Report of main proceedings for 20 May 2005

22nd Session of the UNFCCC Subsidiary Bodies (SB 22)

The Subsidiary Body for Implementation (SBI) began its twenty-second session on Friday morning, considering its agenda and organization of work before taking up agenda items on non-Annex I national communications and arrangements for intergovernmental meetings. In the afternoon, SBI addressed administrative, budget and financial matters, the financial mechanism, implementation of UNFCCC Article 4.8 and 4.9 (adverse effects), and various other matters. SBSTA contact groups and informal meetings were held on research needs relating to the Convention, the CDM and other environmental treaties, methodologies for adjustments for LULUCF, technology transfer, and issues relating to hydrofluorocarbons and perfluorocarbons.


OPENING OF THE SESSION: SBI Chair Thomas Becker (Denmark) opened the session. UNFCCC Executive Secretary Joke Waller-Hunter stated that SBI 22 is an opportunity to complete work on various issues left unfinished at COP 10, and to address other items, including improving the intergovernmental process, arrangements for COP 11 and COP/MOP 1, and financial matters.

ORGANIZATIONAL MATTERS: Delegates discussed the provisional agenda (FCCC/SBI/2005/1 and Add.1) in detail, particularly additions proposed by SAUDI ARABIA on implementation of UNFCCC Article 4.8 and 4.9 (FCCC/SBI/2005/1/Add.2), and the G-77/CHINA’s proposed agenda item on capacity building.

The EU, CENTRAL GROUP and ENVIRONMENTAL INTEGRITY GROUP supported the agenda without amendments, while the AFRICA GROUP and AOSIS supported adding an item on capacity building. The UMBRELLA GROUP opposed Saudi Arabia’s proposal and sought more information on the capacity building proposal. SAUDI ARABIA, NIGERIA, OMAN, EGYPT, ALGERIA, QATAR, PAKISTAN, KUWAIT, and UNITED ARAB EMIRATES supported the additions.

Delegates agreed to begin work based on the original provisional agenda while consultations were held. After consultations, Chair Becker asked Parties to adopt the provisional supplementary agenda, with the proposed additional items held in abeyance. However, no agreement was reached and the matter was left unresolved.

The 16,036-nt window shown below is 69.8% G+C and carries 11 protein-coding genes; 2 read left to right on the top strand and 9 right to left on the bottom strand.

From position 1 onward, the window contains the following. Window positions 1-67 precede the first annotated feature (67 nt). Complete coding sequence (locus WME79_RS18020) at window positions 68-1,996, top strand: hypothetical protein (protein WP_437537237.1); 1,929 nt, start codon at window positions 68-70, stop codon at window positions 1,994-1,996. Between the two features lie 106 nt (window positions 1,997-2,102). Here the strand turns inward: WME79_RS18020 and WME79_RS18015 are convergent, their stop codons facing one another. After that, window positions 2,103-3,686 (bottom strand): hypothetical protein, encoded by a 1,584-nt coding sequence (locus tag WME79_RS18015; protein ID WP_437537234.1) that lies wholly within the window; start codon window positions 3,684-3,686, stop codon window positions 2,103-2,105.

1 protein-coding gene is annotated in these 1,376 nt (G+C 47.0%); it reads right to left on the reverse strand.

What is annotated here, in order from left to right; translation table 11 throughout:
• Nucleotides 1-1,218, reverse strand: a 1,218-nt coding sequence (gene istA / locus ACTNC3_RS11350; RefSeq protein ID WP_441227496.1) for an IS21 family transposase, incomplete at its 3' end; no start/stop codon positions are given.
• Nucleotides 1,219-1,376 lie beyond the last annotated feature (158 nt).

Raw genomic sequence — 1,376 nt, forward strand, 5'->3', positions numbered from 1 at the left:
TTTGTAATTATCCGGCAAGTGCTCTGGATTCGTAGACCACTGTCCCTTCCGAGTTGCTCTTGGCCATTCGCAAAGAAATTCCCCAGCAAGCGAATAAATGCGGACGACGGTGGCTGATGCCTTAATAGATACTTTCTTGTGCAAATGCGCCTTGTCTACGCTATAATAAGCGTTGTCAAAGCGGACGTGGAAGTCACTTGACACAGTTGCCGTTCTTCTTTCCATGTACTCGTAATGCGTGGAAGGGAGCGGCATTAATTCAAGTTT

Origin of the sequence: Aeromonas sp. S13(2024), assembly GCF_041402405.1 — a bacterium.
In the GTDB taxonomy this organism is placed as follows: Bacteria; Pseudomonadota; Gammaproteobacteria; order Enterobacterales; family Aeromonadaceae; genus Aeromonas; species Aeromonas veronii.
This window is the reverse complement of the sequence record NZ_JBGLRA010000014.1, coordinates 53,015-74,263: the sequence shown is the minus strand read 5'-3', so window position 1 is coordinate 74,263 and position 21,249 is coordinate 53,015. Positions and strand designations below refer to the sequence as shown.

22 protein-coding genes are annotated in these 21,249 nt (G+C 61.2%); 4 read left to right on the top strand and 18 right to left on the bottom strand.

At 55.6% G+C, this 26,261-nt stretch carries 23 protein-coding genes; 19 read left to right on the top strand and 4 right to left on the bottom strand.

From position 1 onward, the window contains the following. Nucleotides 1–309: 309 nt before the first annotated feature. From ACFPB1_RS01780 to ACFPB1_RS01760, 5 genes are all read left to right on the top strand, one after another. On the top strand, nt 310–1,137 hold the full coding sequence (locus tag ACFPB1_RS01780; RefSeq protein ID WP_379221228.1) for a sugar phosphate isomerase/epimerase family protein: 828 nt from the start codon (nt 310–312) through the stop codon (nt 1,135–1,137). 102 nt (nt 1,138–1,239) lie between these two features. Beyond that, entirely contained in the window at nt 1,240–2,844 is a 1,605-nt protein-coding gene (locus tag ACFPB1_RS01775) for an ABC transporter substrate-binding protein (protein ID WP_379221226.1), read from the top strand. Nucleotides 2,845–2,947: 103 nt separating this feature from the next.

NON-ANNEX I COMMUNICATIONS: Submission of Second and, Where Appropriate, Third National Communications: The Secretariat explained that talks held during SBI 21 and COP 10 on timelines for the preparation of national communications from non-Annex I Parties were not conclusive, and that a draft text (FCCC/SBI/2004/L.27) had been referred to SBI 22. The EU noted significant progress on the issue at COP 10 and, with the US, recommended adopting the draft text. The G-77/CHINA proposed further informal consultations. Soobaraj Nayroo Sok Appadu (Mauritius) and Anders Turesson (Sweden) convened informal consultations.

Work of the Consultative Group of Experts (CGE) on Non-Annex I Communications: CGE Chair Emily Ojoo-Massawa (Kenya) reported on the CGE’s activities (FCCC/SBI/2005/7). She described a series of training workshops on inventories for the Latin America and Caribbean region and Asia, and on vulnerability assessments for African countries. REPUBLIC OF KOREA described plans to host a CGE workshop on mitigation assessment from 26-30 September 2005. The US invited other Parties to provide financial support for the CGE. SWITZERLAND noted the potential role of the Secretariat, the UNDP and UNEP in helping Parties to utilize the knowledge acquired at CGE workshops. He called for avoidance of duplication of work, the reinstatement of a budget line for a fourth CGE meeting in the next biennium, and support from other donors for the national communications support programme.